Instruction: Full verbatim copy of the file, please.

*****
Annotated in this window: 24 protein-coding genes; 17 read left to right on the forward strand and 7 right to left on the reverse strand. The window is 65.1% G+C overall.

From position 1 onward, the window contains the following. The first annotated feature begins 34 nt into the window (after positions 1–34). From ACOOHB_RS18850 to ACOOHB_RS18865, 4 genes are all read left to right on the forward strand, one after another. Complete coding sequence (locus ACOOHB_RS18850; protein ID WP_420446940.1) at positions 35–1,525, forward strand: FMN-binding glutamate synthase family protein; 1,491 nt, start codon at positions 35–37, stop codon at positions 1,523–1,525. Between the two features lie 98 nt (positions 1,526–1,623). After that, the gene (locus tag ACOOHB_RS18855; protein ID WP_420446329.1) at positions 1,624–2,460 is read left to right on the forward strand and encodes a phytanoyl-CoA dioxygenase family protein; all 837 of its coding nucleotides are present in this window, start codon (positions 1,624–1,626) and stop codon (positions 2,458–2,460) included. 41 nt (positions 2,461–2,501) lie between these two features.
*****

Annotated in this window: 24 protein-coding genes; 17 read left to right on the forward strand and 7 right to left on the reverse strand. The window is 65.1% G+C overall.

From position 1 onward, the window contains the following. The first annotated feature begins 34 nt into the window (after positions 1–34). From ACOOHB_RS18850 to ACOOHB_RS18865, 4 genes are all read left to right on the forward strand, one after another. Complete coding sequence (locus ACOOHB_RS18850; protein ID WP_420446940.1) at positions 35–1,525, forward strand: FMN-binding glutamate synthase family protein; 1,491 nt, start codon at positions 35–37, stop codon at positions 1,523–1,525. Between the two features lie 98 nt (positions 1,526–1,623). After that, the gene (locus tag ACOOHB_RS18855; protein ID WP_420446329.1) at positions 1,624–2,460 is read left to right on the forward strand and encodes a phytanoyl-CoA dioxygenase family protein; all 837 of its coding nucleotides are present in this window, start codon (positions 1,624–1,626) and stop codon (positions 2,458–2,460) included. 41 nt (positions 2,461–2,501) lie between these two features.